- Gain a thorough understanding of CR skills.
- Read the book Everyone Can Win (preferably the 2nd edition which is significantly updated) and the CRN Trainers’ Manual.
- Master the participative and interactive methods used to teach CR, keeping lecture material short.
- Make the skills part of your own everyday language.
- Choose where you will first market yourself. If you have never taught before, one of the best ways of getting started is to form a small study group in your own home or workplace. Find around six people to come along each week to do study sessions together. Prepare well for each session. New trainers might put around eight hours of preparation into a two hour session. Try to do the preparation week by week. Starting with a concentrated two day workshop may require you to absorb too much material all at once.
- Evening colleges, university extension courses and Adult Education centres are also good starting places. Change the title of your course if other courses on the catalogue sound similar e.g. change to Psychology of Creative Communication, Assertiveness Training, or Communication Skills. (See also suggestions in Section D of this chapter.)
- Having your course listed does not guarantee an audience. Advertise with letterbox drops, notices at the local library, newsagents and local cafes. This will be greatly appreciated by the organisers.
- Once you have taught your first CR course, your confidence should grow. Participants usually give positive feedback, and the opportunities for in-depth discussions that arise from studying the materials can be extremely fulfilling. Negative feedback is a great opportunity for improving your skills.
- Promote a CR course in your areas of expertise e.g. computer training, education, or management. Make CR training an extra string to your bow.
- Design the course to meet the specific needs of your group. (See Section D of this chapter) For assistance contact:
- CRN Information Centre Tel: 61 2 9419 8500.
- CRN Information Centre Tel: 61 2 9419 8500.
- Work with another trainer, if possible, when you first start. There is a lot to plan and two heads are always better than one. Perhaps you plan to teach a CR course in your own organisation and would like to have an experienced CR trainer co-facilitate. Contact CRN.
- Join or create a training support group to network with other trainers.
CRN is very supportive of trainers moving into the field, but cannot find you the work. That’s your task and, indeed, not one to be underestimated. A lot of your time will go into this.
Send us an email. CRN loves to hear about your successes and the challenges you face.
Books and other materials are listed in the skill area for which they are most appropriate. Many are also relevant in other skills areas.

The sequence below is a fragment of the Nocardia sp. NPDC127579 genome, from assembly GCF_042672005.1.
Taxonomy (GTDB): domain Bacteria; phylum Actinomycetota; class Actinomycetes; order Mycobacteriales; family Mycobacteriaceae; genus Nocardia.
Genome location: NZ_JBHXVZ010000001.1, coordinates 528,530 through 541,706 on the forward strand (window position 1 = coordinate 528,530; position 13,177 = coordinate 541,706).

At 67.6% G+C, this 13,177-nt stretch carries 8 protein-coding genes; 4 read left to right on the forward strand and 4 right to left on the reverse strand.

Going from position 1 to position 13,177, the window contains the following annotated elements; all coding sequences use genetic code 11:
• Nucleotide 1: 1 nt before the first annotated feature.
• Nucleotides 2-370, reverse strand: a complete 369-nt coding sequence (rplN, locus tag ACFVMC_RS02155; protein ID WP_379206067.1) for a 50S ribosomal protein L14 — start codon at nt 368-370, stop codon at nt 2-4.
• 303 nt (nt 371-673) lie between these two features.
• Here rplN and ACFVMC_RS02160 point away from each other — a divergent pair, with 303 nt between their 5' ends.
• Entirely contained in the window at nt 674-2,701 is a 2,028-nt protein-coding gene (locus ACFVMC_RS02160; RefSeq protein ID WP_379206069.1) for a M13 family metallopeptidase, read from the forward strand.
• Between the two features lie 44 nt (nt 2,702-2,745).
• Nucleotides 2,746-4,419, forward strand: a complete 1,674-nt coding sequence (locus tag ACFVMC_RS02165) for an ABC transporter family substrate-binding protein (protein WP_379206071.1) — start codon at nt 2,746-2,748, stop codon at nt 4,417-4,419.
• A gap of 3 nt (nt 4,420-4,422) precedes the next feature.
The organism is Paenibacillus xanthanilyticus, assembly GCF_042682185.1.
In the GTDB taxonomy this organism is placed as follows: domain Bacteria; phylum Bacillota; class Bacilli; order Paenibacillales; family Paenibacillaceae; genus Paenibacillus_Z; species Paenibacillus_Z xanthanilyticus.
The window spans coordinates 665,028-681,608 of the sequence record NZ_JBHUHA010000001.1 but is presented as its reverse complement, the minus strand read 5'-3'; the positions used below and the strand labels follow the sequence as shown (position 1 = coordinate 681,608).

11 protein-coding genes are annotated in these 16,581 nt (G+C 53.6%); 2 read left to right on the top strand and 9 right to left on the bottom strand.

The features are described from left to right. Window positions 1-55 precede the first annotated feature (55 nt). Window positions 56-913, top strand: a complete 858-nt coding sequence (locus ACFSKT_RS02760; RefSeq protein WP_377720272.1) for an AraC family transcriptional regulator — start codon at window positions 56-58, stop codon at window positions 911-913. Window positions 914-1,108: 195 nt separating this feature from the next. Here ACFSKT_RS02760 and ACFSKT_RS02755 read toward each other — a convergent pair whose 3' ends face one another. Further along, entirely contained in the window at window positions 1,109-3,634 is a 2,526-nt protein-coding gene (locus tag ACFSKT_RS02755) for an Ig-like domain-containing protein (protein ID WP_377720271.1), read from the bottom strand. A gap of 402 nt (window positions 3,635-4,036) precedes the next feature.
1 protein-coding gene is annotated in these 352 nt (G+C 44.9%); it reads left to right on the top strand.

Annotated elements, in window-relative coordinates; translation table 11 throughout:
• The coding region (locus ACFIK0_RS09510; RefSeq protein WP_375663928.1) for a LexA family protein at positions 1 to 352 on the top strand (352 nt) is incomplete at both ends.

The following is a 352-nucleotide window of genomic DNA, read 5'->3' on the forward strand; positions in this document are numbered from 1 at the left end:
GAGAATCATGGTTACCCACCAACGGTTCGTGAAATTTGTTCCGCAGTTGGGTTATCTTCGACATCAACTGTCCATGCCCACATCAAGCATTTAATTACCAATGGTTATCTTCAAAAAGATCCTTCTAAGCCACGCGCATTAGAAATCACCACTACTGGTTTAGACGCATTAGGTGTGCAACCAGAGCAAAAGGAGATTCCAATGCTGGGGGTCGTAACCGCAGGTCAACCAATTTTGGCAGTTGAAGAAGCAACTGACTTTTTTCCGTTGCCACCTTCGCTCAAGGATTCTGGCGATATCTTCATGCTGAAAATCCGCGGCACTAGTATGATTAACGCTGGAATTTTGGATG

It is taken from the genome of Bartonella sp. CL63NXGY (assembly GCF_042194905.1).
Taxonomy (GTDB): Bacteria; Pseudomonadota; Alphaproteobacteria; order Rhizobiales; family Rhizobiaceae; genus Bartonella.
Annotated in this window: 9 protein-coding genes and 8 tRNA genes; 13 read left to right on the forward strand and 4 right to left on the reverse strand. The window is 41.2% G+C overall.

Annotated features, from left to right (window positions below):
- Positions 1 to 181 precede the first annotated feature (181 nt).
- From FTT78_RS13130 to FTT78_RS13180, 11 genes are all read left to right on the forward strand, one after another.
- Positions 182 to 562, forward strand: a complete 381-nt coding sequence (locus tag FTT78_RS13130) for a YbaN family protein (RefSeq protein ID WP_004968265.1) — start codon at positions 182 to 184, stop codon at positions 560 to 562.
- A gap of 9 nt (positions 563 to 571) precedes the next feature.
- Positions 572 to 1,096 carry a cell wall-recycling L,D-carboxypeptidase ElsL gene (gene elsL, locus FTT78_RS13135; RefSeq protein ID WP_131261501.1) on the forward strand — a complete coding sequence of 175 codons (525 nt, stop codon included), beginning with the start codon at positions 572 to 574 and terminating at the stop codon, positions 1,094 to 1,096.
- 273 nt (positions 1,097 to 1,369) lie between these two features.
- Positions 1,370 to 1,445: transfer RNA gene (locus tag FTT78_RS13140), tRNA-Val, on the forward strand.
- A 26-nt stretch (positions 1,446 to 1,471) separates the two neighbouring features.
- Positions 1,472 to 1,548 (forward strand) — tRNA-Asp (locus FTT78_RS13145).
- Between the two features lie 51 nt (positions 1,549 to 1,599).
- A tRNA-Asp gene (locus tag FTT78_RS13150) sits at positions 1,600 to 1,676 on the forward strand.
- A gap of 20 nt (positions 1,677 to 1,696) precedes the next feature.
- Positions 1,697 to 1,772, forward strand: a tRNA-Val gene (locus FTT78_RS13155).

Helena Cornelius and Shoshana Faire, Everyone Can Win 2nd edition. (Sydney: Simon & Schuster (Australia) P/L, 2006))
Throughout the manual this appears as Everyone Can Win.
Wherever a substantial CR course is covered, consider supplying all participants with a copy of the text, for long term recall and passing on skills to others. Available through CRN’s website: www.crnhq.org
Cornelius, Helena The Gentle Revolution (Australia: Simon & Schuster, 1998)
This book explores clashes of values. Although relevant to all value clashes, it focuses on conflicts arising from differences in masculine and feminine perspectives. Many commonly found workplace values conflicts are dealt with. Available through CRN’S website: www.crnhq.org
ABC/CRN The Resolution of Conflict Audio Tapes (Australia: ABC/CRN, 1989)
CRN Conflict Kit (Australia: CRN, 1992)
CRN Conflict-Resolving Media Broadsheet (Australia: CRN, 1992)
CRN Fighting Fair: A Guide (Australia: CRN, 1989)
CRN CR Essentials Training Video/DVD (Australia: CRN, 1992)
AII CRN resources are available through its website: www.crnhq.org
Judson, Stephanie A Manual on Nonviolence and Children (USA: New Society Publishers, 1984)
Luvmour, Sambhava & Josette Everyone Wins (Gabriola Island, BC, Canada: New Society Publishers, 1990)
Kerry Patterson, Joseph Grenny, et al. Crucial Conversations (USA: McGraw-Hill, 2002)
Weinstein, Matt & Goodman, Joel Playfair (California USA: Impact Publishers, 1980)
Crum, Thomas F The Magic of Conflict (New York: Simon & Schuster, 1987)
De Bono, Edward The Five Day Course in Thinking (Harmondsworth: Penguin, 1968)
Gawain, Shakti Creative Visualisation (Toronto: Bantam, 1979)
Daniel Goleman Emotional Intelligence (New York: Bantam Books, 1995)
Bolton, Robert People Skills (Sydney: Simon & Schuster, 1988)
Egan, Gerard The Skilled Helper (California: Books/cola, 1975)
Festinger, Leon A Theory of Cognitive Dissonance (USA: Tavistock Publications, 1959)
Mackay, Hugh Why Don’t People Listen? (Australia: William Morrow, 1994)
Douglas Stone, Bruce Patton and Sheila Heen, Difficult Conversations (UK: Penguin Books, 2000)
Back, Ken and Kate Assertiveness at Work (USA: McGraw-Hill,1982)
Bolton, Robert People Skills (Australia: Simon and Schuster, 1986)
Forgas, Joseph P Interpersonal Communication (Sydney: Pergamon Press, 1985)
Gordon, Thomas Parent Effectiveness Training (NY, Three Rivers Press, 2000)
Phelps, Stanlee The Assertive Woman (USA: Impact, 1987)
Senge, Peter M, Kleiner, Art, Roberts, Charlotte, et al. The Fifth Discipline Field Book (USA: Doubleday, 1994)